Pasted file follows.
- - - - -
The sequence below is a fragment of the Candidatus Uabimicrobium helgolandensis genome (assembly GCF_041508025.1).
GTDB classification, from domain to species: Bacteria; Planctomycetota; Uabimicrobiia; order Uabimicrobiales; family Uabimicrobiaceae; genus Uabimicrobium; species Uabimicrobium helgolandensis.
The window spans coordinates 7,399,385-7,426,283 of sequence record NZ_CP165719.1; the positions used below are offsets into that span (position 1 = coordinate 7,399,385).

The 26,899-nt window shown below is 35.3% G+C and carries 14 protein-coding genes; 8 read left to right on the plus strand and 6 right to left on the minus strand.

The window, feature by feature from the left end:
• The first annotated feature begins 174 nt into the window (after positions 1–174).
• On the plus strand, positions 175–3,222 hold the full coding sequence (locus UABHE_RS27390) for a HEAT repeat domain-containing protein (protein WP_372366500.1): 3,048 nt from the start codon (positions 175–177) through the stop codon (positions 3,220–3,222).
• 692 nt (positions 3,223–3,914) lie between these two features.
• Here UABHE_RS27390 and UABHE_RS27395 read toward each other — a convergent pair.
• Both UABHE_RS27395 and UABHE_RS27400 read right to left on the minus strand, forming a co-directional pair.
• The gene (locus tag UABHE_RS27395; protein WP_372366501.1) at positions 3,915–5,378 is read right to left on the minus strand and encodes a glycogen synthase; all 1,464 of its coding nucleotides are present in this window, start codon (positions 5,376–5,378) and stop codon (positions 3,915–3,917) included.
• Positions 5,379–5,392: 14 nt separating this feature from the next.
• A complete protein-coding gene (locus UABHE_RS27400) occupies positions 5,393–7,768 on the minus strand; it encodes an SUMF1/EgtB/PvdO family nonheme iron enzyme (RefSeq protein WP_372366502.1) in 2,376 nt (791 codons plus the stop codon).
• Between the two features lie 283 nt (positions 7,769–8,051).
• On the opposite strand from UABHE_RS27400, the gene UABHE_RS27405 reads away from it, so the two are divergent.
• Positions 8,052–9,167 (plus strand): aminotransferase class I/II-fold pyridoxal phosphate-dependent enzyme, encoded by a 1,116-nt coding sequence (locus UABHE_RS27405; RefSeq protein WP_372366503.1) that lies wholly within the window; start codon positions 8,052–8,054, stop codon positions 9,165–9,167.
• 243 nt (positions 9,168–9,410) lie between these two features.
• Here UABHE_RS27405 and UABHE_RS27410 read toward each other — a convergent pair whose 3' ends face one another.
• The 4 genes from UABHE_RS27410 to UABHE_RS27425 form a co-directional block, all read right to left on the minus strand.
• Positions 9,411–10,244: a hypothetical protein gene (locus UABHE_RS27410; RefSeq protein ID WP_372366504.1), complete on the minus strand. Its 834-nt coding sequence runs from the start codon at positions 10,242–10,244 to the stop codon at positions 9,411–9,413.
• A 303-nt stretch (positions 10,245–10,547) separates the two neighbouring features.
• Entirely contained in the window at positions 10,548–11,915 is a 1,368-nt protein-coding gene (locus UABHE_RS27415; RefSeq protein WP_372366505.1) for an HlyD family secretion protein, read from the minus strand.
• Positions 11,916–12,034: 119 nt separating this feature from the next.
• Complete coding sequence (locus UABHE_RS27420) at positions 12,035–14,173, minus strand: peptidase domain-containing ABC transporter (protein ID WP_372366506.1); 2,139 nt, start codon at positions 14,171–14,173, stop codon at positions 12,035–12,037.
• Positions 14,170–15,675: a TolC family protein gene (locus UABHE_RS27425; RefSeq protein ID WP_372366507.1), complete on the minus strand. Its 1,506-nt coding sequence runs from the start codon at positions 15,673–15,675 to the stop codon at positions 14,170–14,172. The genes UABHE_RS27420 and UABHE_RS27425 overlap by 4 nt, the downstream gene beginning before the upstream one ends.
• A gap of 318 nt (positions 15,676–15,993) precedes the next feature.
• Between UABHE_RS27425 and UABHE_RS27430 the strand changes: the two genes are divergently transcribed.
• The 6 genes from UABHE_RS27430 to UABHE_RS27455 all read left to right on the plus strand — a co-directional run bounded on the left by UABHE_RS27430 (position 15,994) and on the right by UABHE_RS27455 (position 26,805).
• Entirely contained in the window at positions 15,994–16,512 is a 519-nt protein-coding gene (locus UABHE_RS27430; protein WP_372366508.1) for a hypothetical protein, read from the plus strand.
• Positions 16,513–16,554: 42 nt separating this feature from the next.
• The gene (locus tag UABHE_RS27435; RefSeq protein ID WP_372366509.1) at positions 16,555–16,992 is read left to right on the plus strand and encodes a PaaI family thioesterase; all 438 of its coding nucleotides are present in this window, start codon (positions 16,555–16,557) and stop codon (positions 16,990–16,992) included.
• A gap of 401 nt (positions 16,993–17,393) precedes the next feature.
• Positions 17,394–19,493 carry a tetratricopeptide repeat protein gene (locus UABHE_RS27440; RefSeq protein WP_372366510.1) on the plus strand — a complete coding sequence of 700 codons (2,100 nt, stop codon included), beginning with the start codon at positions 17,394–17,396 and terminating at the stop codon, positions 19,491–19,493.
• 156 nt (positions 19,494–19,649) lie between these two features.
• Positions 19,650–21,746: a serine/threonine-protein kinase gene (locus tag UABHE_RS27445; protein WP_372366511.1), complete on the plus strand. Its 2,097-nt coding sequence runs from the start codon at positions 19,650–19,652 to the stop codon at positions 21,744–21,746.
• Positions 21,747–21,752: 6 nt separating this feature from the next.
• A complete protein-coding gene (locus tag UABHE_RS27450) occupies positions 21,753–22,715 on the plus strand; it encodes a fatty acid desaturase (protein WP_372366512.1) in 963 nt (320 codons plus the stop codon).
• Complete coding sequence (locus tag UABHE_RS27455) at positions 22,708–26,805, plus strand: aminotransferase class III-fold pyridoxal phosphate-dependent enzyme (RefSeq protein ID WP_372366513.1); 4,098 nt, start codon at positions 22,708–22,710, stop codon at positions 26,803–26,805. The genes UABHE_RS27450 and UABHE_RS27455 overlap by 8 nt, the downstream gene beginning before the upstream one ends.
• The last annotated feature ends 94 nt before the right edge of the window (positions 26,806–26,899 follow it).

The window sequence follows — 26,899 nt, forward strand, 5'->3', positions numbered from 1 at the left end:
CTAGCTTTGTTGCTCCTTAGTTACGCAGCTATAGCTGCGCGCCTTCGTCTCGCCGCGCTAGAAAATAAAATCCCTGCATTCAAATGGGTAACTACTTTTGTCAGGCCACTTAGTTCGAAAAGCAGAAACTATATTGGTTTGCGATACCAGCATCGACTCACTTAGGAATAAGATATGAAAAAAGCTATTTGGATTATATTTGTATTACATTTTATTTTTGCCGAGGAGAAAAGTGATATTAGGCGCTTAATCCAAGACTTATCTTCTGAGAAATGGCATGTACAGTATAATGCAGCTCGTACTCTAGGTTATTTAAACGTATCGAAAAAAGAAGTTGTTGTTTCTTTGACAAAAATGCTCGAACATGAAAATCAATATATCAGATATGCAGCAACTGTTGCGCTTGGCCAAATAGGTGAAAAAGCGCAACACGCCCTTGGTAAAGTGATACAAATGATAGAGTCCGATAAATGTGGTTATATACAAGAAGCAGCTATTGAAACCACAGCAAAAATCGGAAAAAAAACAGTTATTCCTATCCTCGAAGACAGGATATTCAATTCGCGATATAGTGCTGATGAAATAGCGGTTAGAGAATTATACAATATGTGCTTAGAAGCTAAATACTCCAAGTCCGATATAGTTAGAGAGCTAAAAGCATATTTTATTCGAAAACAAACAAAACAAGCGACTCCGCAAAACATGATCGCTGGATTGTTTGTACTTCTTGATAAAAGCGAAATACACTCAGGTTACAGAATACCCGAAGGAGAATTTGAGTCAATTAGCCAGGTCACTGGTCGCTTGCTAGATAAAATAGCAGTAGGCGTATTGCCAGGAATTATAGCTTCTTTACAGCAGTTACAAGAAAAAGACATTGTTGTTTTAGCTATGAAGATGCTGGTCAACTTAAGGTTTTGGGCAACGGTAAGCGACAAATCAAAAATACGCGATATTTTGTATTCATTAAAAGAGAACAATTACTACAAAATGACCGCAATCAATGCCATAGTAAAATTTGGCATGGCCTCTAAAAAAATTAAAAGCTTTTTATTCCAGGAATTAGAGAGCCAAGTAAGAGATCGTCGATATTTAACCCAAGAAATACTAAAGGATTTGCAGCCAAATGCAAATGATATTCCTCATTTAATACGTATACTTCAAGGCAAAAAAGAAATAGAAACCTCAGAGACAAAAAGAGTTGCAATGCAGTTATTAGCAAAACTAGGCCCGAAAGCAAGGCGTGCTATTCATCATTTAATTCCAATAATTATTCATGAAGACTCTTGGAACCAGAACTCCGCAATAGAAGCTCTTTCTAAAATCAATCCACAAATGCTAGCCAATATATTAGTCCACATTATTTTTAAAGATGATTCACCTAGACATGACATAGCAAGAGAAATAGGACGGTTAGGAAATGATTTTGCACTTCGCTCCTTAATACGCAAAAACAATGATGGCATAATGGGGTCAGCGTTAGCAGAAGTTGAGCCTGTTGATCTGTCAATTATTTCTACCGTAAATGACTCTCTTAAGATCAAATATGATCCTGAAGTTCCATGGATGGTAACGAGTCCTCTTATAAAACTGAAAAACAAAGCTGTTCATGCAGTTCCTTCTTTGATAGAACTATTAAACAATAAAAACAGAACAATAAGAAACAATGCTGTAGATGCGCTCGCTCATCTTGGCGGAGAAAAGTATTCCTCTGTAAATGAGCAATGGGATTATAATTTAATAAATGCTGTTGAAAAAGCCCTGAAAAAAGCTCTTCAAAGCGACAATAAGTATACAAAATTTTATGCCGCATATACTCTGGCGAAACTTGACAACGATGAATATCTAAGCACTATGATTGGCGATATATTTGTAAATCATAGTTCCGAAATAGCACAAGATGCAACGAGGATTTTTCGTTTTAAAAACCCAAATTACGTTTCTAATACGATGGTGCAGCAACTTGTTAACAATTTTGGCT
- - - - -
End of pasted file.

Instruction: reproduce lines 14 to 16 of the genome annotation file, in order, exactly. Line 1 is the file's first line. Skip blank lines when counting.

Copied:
• Between the two features lie 283 nt (positions 7,769–8,051).
• On the opposite strand from UABHE_RS27400, the gene UABHE_RS27405 reads away from it, so the two are divergent.
• Positions 8,052–9,167 (plus strand): aminotransferase class I/II-fold pyridoxal phosphate-dependent enzyme, encoded by a 1,116-nt coding sequence (locus UABHE_RS27405; RefSeq protein WP_372366503.1) that lies wholly within the window; start codon positions 8,052–8,054, stop codon positions 9,165–9,167.